The Garden Guide

Book: Fragments on the Theory and Practice of Landscape Gardening, 1816
Chapter: Fragment XxvII. Gardens Of Ashridge.

Invisible fences at Ashridge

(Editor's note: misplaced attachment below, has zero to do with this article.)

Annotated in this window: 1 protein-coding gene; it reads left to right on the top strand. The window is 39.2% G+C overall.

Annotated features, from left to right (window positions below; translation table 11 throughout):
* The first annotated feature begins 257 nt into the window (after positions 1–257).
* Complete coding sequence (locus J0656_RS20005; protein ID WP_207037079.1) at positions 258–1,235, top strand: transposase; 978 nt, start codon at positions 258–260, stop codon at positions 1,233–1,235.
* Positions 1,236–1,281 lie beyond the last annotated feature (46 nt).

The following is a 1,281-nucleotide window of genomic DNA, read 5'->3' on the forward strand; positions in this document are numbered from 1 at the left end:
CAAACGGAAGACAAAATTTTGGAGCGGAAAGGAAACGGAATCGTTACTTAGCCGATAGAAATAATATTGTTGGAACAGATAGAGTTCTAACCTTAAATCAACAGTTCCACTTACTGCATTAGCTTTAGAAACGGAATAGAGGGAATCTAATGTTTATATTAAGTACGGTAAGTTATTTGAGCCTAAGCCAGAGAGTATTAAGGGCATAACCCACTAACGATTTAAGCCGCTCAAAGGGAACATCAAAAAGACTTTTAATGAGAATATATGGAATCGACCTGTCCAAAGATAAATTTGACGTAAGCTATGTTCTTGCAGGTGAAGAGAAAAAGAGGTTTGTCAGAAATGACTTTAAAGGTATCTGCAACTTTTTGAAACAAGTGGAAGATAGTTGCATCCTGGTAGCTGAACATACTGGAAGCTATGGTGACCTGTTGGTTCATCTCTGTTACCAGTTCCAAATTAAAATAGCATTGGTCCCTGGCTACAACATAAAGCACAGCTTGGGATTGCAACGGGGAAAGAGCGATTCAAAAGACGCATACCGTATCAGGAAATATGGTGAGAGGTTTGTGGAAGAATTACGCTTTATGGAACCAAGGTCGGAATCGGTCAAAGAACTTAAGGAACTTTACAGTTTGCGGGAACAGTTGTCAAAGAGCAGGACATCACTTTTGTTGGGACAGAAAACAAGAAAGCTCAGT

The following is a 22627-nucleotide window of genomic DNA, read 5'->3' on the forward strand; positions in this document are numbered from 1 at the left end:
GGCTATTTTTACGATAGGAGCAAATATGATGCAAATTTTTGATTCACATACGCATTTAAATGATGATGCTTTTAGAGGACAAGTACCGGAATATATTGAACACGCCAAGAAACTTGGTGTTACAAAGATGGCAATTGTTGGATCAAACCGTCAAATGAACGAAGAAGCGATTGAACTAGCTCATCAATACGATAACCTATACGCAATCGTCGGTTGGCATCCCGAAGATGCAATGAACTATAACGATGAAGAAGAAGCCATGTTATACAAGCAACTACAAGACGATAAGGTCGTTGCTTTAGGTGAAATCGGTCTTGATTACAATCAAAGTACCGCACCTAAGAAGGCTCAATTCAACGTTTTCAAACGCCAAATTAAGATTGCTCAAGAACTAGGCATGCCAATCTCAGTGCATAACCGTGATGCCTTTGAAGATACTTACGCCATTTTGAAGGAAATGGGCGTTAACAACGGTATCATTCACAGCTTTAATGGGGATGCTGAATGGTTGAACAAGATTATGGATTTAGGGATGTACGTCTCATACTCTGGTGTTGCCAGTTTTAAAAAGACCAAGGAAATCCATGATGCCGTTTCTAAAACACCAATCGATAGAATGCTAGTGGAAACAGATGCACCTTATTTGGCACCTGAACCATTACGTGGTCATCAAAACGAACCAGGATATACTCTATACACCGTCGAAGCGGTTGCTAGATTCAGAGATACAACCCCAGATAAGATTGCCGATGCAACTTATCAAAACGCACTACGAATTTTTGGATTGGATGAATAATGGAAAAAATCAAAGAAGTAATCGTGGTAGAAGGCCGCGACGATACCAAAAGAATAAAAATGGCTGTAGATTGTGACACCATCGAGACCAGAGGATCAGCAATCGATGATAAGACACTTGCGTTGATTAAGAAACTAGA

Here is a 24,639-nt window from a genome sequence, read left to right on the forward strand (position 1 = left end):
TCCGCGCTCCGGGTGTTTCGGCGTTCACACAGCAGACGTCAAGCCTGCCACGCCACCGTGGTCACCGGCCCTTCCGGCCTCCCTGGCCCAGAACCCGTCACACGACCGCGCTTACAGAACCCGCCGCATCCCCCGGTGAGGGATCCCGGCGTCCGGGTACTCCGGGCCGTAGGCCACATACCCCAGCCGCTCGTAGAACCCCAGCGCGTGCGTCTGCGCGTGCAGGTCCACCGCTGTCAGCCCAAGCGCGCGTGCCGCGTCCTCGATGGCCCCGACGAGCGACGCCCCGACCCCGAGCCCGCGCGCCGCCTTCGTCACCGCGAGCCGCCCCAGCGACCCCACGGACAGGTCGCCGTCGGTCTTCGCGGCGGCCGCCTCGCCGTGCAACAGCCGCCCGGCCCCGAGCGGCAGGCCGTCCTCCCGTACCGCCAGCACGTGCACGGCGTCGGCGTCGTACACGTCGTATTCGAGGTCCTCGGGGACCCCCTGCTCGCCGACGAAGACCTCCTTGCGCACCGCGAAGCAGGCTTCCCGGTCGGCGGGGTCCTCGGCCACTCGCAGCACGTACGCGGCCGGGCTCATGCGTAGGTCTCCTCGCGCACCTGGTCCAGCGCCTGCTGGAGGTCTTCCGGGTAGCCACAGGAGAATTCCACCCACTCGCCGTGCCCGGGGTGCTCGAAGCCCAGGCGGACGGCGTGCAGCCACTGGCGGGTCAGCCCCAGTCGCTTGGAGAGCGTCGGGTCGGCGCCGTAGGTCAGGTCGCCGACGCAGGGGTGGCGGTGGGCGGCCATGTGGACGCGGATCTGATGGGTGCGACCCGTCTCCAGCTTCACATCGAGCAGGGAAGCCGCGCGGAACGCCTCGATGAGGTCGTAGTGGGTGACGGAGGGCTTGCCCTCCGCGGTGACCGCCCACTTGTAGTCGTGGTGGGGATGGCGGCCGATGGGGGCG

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I might also add another argument against invisible fences in general (except in short glades), viz. that when they divide a park from a garden, they separate two things which the mind knows cannot be united. In modern gardening it has been deemed a principle to exclude all view of fences; but there are a certain class of flowering plants which require support, and these should be amply provided for in all ornamental gardens. The open trellis-fence, and the hoops on poles, over which creeping and climbing plants are gracefully spread, give a richness to garden scenery that no painting can adequately represent. The novelty of this attempt to collect a number of gardens, differing from each other, may, perhaps, excite the critic's censure; but I will hope there is no more absurdity in collecting gardens of different styles, dates, characters, and dimensions, in the same inclosure, than in placing the works of a Raphael and a Teniers in the same cabinet, or books sacred and profane in the same library. Perhaps, after all, the pleasure derived from a garden has some relative association with its evanescent nature and produce: we view with more delight a wreath of short-lived roses, than a crown of amaranth, or everlasting flowers. However this may be, it is certain, that the good and wise of all ages have enjoyed their purest and most innocent pleasures in a garden, from the beginning of time, when the father of mankind was created in a garden, till the fulness of time, when HE, who often delighted in a garden, was at last buried in one.